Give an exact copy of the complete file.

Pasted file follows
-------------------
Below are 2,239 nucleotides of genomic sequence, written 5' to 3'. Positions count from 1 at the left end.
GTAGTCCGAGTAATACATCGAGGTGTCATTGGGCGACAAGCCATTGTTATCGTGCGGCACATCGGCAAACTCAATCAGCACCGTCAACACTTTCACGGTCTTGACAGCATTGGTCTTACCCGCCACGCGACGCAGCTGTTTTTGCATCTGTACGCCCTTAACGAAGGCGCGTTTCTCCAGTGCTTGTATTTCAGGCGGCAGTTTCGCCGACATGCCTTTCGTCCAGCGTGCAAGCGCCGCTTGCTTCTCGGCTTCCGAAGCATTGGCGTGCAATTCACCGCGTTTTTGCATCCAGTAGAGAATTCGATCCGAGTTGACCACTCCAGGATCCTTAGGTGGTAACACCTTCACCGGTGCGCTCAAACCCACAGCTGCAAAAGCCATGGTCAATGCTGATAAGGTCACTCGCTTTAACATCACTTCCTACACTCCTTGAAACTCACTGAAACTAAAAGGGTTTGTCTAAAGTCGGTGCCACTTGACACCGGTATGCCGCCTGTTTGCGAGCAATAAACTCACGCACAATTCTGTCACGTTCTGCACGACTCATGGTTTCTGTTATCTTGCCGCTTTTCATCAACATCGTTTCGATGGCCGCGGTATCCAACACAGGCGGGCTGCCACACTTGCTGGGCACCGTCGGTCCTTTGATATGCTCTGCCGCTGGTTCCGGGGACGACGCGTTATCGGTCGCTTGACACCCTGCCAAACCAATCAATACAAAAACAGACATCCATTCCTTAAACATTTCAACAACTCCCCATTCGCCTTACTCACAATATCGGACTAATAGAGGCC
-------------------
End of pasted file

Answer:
Below are 2,239 nucleotides of genomic sequence, written 5' to 3'. Positions count from 1 at the left end.
GTAGTCCGAGTAATACATCGAGGTGTCATTGGGCGACAAGCCATTGTTATCGTGCGGCACATCGGCAAACTCAATCAGCACCGTCAACACTTTCACGGTCTTGACAGCATTGGTCTTACCCGCCACGCGACGCAGCTGTTTTTGCATCTGTACGCCCTTAACGAAGGCGCGTTTCTCCAGTGCTTGTATTTCAGGCGGCAGTTTCGCCGACATGCCTTTCGTCCAGCGTGCAAGCGCCGCTTGCTTCTCGGCTTCCGAAGCATTGGCGTGCAATTCACCGCGTTTTTGCATCCAGTAGAGAATTCGATCCGAGTTGACCACTCCAGGATCCTTAGGTGGTAACACCTTCACCGGTGCGCTCAAACCCACAGCTGCAAAAGCCATGGTCAATGCTGATAAGGTCACTCGCTTTAACATCACTTCCTACACTCCTTGAAACTCACTGAAACTAAAAGGGTTTGTCTAAAGTCGGTGCCACTTGACACCGGTATGCCGCCTGTTTGCGAGCAATAAACTCACGCACAATTCTGTCACGTTCTGCACGACTCATGGTTTCTGTTATCTTGCCGCTTTTCATCAACATCGTTTCGATGGCCGCGGTATCCAACACAGGCGGGCTGCCACACTTGCTGGGCACCGTCGGTCCTTTGATATGCTCTGCCGCTGGTTCCGGGGACGACGCGTTATCGGTCGCTTGACACCCTGCCAAACCAATCAATACAAAAACAGACATCCATTCCTTAAACATTTCAACAACTCCCCATTCGCCTTACTCACAATATCGGACTAATAGAGGCC